The race started and I was happily comfortable with the pace up front. Felt good too! It wasn't long ago that I would have been struggling just to keep up at the beginning of a race like this. I noticed it slicker than I'd expected and began to spend a lot of time at the front to minimize the chance of someone falling in front of me and maximize my visibility of the good lines. My sunglasses became covered with freezing rain and I could hardly see anything- but my bike felt good. Eventually I had to pull the Sunglasses off for better visibility (wow had I ever left them on too long- I could see great after removing them).
There were a few mini-attacks etc., but nothing major. Then at mile 26 or so we came to a long downhill. I was out on the far left of the road, noticed there was a car coming and almost immediately went into a 2 wheel drift back across the road to the right. I was off the brakes the whole time, but had caught a bit of a ridge from where a few cars had driven and once both wheels weren't tracking I knew I was in trouble. After crossin the road in slow motion, I laid it down and 4 or 5 other bikes followed me. I felt terrible about taking people out. Luckily no one was seriously hurt, although I've been taking a lot of Advil and ice ever since.
The group waited for us all to catch back on at the bottom of the hill, thanks! However, when I got to the next uphill I realized that I had knocked my shifting enough out of wack that I would have to get off again and mess around. By the time I got going again I was surely 3-4 minutes back.
It was a long road back to the front (now a group of 8-10?) but I eventually got there. Three or four miles later someone told me that the next climb was long and winding. At that point I felt pretty shaky going downhill and I knew I had to make the best of the uphills. I put in a solid, albeit careful due to the 18 miles left, effort and there were only 4 of us in sight at the top. We crested the next uphill with just three. Then we started hitting some longer downhills with lots of snow on them and one guy flew by me on the way down then the whole group pulled away from my scared ass more and more on each subsequent hill.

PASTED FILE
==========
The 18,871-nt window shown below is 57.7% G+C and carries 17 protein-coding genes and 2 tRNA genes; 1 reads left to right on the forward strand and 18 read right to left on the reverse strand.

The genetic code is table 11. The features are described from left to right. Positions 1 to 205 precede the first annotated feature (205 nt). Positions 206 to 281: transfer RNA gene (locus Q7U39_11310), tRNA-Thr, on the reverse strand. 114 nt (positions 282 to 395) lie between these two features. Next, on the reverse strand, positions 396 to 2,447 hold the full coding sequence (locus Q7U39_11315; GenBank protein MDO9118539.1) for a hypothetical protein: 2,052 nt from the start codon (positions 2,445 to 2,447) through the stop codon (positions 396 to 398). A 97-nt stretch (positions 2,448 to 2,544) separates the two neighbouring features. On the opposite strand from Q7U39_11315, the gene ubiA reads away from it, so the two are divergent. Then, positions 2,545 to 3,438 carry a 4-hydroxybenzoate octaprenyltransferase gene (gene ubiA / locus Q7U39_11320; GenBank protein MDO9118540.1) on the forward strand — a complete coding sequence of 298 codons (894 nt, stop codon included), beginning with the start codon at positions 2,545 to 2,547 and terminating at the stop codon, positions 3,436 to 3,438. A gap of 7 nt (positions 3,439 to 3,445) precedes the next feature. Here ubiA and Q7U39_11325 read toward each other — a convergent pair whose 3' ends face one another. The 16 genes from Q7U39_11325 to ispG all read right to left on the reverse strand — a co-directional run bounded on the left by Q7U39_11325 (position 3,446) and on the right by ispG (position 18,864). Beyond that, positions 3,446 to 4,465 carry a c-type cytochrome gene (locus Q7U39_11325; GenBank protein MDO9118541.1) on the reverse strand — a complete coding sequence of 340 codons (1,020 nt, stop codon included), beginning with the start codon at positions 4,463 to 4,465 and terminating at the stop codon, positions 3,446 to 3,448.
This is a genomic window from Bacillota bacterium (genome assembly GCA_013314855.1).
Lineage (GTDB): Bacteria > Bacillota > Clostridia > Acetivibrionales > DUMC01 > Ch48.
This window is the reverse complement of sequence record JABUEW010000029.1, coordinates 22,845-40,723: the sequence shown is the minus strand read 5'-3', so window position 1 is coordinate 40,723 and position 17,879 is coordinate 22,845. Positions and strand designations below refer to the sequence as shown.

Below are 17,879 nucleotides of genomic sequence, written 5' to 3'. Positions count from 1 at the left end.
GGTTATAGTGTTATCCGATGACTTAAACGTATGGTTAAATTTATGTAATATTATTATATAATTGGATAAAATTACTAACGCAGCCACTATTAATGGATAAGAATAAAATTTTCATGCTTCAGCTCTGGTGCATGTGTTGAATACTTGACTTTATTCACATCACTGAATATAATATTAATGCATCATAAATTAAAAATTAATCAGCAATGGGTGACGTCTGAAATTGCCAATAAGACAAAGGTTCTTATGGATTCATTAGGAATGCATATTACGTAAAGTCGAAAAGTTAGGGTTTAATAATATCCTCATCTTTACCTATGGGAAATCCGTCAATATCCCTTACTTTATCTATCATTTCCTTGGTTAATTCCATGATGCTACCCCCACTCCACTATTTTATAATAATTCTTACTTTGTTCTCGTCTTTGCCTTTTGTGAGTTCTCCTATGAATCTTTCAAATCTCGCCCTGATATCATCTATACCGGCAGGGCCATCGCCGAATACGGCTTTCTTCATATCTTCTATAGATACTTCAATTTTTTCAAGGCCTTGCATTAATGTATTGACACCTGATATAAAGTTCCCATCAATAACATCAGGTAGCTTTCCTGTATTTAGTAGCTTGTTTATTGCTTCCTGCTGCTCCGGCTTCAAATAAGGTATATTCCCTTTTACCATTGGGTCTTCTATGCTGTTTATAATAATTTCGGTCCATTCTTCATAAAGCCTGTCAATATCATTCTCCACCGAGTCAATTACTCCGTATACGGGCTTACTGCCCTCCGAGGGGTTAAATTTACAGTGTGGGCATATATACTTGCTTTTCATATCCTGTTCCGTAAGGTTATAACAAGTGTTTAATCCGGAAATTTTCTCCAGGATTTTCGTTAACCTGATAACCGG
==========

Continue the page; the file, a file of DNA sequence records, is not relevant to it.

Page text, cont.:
I tried to pull them back in after it got flatter, but I'd burned too many matches catching up the last time to chase down a group again. I was happy to notice that I didn't have any back pain despite spending a lot of time in the drops. Eventually I got a bit lost, but finished under 4 hrs and feeling happy overall. Might have been different if I'd swapped tires (or just not fallen and shaken my confidence). Overall though, I am very happy to have rode as strongly as I did at this point in the year.
Congratulations to all that finished- particularly Guitar Ted... he stuck it out despite having frozen feet with a lot of mileage left to go. As always it's the guys who are out there the longest who are the most impressive. I know I didn't feel like riding any longer than I did!
Next up is the Iowa Spring Classic Race this Saturday.
what not to ride when racing on snow
what you may regret leaving in your car while racing on snow